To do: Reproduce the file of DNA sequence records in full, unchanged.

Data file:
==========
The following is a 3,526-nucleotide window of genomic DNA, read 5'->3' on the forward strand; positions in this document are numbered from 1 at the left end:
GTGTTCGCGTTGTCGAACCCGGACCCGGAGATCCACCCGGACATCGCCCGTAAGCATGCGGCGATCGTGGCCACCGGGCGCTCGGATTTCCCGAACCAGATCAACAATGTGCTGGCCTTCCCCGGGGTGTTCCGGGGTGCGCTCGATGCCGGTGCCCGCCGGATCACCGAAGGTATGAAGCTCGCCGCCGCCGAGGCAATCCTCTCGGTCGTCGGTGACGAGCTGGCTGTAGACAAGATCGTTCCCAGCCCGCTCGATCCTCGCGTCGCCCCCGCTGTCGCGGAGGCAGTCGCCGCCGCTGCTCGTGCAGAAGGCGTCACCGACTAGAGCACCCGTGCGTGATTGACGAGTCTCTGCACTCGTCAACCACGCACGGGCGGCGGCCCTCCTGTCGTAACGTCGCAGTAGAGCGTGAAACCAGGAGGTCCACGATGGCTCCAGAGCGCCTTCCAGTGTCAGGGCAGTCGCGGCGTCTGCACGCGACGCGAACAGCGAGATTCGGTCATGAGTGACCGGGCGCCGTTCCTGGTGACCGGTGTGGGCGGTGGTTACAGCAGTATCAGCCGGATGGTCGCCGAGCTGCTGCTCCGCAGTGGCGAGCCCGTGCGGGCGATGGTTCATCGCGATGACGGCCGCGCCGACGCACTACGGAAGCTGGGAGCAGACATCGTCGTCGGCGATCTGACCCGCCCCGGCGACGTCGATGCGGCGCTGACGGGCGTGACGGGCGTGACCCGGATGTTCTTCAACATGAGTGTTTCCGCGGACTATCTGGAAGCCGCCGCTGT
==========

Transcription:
The following is a 3,526-nucleotide window of genomic DNA, read 5'->3' on the forward strand; positions in this document are numbered from 1 at the left end:
GTGTTCGCGTTGTCGAACCCGGACCCGGAGATCCACCCGGACATCGCCCGTAAGCATGCGGCGATCGTGGCCACCGGGCGCTCGGATTTCCCGAACCAGATCAACAATGTGCTGGCCTTCCCCGGGGTGTTCCGGGGTGCGCTCGATGCCGGTGCCCGCCGGATCACCGAAGGTATGAAGCTCGCCGCCGCCGAGGCAATCCTCTCGGTCGTCGGTGACGAGCTGGCTGTAGACAAGATCGTTCCCAGCCCGCTCGATCCTCGCGTCGCCCCCGCTGTCGCGGAGGCAGTCGCCGCCGCTGCTCGTGCAGAAGGCGTCACCGACTAGAGCACCCGTGCGTGATTGACGAGTCTCTGCACTCGTCAACCACGCACGGGCGGCGGCCCTCCTGTCGTAACGTCGCAGTAGAGCGTGAAACCAGGAGGTCCACGATGGCTCCAGAGCGCCTTCCAGTGTCAGGGCAGTCGCGGCGTCTGCACGCGACGCGAACAGCGAGATTCGGTCATGAGTGACCGGGCGCCGTTCCTGGTGACCGGTGTGGGCGGTGGTTACAGCAGTATCAGCCGGATGGTCGCCGAGCTGCTGCTCCGCAGTGGCGAGCCCGTGCGGGCGATGGTTCATCGCGATGACGGCCGCGCCGACGCACTACGGAAGCTGGGAGCAGACATCGTCGTCGGCGATCTGACCCGCCCCGGCGACGTCGATGCGGCGCTGACGGGCGTGACGGGCGTGACCCGGATGTTCTTCAACATGAGTGTTTCCGCGGACTATCTGGAAGCCGCCGCTGT